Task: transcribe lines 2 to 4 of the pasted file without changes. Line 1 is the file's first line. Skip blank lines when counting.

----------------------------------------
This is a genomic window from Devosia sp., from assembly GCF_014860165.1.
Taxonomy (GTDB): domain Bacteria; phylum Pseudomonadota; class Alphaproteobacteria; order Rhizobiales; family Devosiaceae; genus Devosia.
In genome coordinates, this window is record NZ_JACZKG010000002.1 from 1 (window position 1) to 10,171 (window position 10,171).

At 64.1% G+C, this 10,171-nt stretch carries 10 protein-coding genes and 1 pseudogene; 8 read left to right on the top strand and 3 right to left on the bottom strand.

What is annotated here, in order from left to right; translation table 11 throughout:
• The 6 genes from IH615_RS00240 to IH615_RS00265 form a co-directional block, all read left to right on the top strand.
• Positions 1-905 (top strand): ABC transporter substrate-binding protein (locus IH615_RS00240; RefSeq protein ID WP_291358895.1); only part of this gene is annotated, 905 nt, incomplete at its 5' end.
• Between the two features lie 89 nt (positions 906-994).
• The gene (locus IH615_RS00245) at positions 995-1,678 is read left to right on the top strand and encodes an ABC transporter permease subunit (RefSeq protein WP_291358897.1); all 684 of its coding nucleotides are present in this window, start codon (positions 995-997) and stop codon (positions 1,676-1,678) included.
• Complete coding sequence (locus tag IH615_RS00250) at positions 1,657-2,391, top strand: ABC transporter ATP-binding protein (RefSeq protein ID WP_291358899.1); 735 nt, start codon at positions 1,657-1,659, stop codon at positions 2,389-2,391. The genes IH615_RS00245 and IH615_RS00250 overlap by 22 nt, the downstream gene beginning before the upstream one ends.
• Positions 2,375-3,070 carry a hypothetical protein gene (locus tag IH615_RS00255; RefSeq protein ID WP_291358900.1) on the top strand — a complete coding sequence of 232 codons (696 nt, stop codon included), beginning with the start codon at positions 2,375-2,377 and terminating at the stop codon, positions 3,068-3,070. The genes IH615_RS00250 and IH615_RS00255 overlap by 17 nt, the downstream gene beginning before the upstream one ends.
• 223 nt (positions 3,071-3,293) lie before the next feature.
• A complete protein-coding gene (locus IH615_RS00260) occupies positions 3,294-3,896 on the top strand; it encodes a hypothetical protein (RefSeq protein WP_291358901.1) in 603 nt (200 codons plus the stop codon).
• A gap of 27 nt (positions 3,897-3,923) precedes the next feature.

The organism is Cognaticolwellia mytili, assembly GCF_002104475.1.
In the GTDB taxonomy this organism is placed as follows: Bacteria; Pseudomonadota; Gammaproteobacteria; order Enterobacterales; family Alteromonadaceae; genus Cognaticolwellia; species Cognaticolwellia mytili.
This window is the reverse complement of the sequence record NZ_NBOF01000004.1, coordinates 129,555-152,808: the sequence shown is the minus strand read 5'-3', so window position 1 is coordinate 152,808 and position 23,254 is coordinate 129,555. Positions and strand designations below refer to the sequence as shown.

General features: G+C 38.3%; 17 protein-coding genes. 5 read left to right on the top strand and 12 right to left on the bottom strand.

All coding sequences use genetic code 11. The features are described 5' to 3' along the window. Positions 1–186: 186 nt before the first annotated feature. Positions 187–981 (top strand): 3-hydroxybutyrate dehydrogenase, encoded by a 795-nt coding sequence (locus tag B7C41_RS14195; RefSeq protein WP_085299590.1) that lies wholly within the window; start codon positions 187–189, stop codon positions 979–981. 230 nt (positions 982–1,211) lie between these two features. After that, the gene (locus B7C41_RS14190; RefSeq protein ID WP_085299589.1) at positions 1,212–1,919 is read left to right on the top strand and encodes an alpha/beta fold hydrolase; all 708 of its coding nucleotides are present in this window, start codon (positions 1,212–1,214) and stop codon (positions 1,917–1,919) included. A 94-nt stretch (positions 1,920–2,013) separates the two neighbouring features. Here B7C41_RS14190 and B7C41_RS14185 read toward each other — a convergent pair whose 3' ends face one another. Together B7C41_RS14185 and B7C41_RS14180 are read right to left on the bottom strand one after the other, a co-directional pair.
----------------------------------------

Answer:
Taxonomy (GTDB): domain Bacteria; phylum Pseudomonadota; class Alphaproteobacteria; order Rhizobiales; family Devosiaceae; genus Devosia.
In genome coordinates, this window is record NZ_JACZKG010000002.1 from 1 (window position 1) to 10,171 (window position 10,171).

At 64.1% G+C, this 10,171-nt stretch carries 10 protein-coding genes and 1 pseudogene; 8 read left to right on the top strand and 3 right to left on the bottom strand.